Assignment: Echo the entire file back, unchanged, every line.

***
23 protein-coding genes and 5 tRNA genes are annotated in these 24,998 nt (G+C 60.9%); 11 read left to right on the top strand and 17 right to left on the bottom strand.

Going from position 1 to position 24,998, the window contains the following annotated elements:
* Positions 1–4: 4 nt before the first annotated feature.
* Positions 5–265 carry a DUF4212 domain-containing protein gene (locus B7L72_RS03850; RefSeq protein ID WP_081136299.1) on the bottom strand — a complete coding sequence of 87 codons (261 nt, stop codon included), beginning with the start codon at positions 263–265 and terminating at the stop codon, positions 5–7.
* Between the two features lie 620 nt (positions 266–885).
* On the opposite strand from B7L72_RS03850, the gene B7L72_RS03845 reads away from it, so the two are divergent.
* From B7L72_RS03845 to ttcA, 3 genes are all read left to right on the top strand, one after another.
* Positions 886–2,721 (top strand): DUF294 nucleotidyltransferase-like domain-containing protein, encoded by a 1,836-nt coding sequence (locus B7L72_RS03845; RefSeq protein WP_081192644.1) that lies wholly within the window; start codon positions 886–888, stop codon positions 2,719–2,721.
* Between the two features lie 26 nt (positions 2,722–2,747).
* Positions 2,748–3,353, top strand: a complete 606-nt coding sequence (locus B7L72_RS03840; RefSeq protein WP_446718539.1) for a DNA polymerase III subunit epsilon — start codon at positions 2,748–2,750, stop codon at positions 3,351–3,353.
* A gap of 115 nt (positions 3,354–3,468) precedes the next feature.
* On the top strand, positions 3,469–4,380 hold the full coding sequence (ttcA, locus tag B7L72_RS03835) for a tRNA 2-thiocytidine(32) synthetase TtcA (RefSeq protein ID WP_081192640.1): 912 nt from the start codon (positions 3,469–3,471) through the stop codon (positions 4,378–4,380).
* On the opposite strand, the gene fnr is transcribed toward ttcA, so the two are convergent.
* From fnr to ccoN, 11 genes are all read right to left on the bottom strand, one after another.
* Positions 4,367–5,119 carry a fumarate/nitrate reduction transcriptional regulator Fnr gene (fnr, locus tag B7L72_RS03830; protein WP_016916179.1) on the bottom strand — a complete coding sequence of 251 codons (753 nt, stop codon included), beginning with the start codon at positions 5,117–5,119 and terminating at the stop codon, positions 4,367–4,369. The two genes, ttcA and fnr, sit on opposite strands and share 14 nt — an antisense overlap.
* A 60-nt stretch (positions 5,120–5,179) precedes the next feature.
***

23 protein-coding genes and 5 tRNA genes are annotated in these 24,998 nt (G+C 60.9%); 11 read left to right on the top strand and 17 right to left on the bottom strand.

Going from position 1 to position 24,998, the window contains the following annotated elements:
* Positions 1–4: 4 nt before the first annotated feature.
* Positions 5–265 carry a DUF4212 domain-containing protein gene (locus B7L72_RS03850; RefSeq protein ID WP_081136299.1) on the bottom strand — a complete coding sequence of 87 codons (261 nt, stop codon included), beginning with the start codon at positions 263–265 and terminating at the stop codon, positions 5–7.
* Between the two features lie 620 nt (positions 266–885).
* On the opposite strand from B7L72_RS03850, the gene B7L72_RS03845 reads away from it, so the two are divergent.
* From B7L72_RS03845 to ttcA, 3 genes are all read left to right on the top strand, one after another.
* Positions 886–2,721 (top strand): DUF294 nucleotidyltransferase-like domain-containing protein, encoded by a 1,836-nt coding sequence (locus B7L72_RS03845; RefSeq protein WP_081192644.1) that lies wholly within the window; start codon positions 886–888, stop codon positions 2,719–2,721.
* Between the two features lie 26 nt (positions 2,722–2,747).
* Positions 2,748–3,353, top strand: a complete 606-nt coding sequence (locus B7L72_RS03840; RefSeq protein WP_446718539.1) for a DNA polymerase III subunit epsilon — start codon at positions 2,748–2,750, stop codon at positions 3,351–3,353.
* A gap of 115 nt (positions 3,354–3,468) precedes the next feature.
* On the top strand, positions 3,469–4,380 hold the full coding sequence (ttcA, locus tag B7L72_RS03835) for a tRNA 2-thiocytidine(32) synthetase TtcA (RefSeq protein ID WP_081192640.1): 912 nt from the start codon (positions 3,469–3,471) through the stop codon (positions 4,378–4,380).
* On the opposite strand, the gene fnr is transcribed toward ttcA, so the two are convergent.
* From fnr to ccoN, 11 genes are all read right to left on the bottom strand, one after another.
* Positions 4,367–5,119 carry a fumarate/nitrate reduction transcriptional regulator Fnr gene (fnr, locus tag B7L72_RS03830; protein WP_016916179.1) on the bottom strand — a complete coding sequence of 251 codons (753 nt, stop codon included), beginning with the start codon at positions 5,117–5,119 and terminating at the stop codon, positions 4,367–4,369. The two genes, ttcA and fnr, sit on opposite strands and share 14 nt — an antisense overlap.
* A 60-nt stretch (positions 5,120–5,179) precedes the next feature.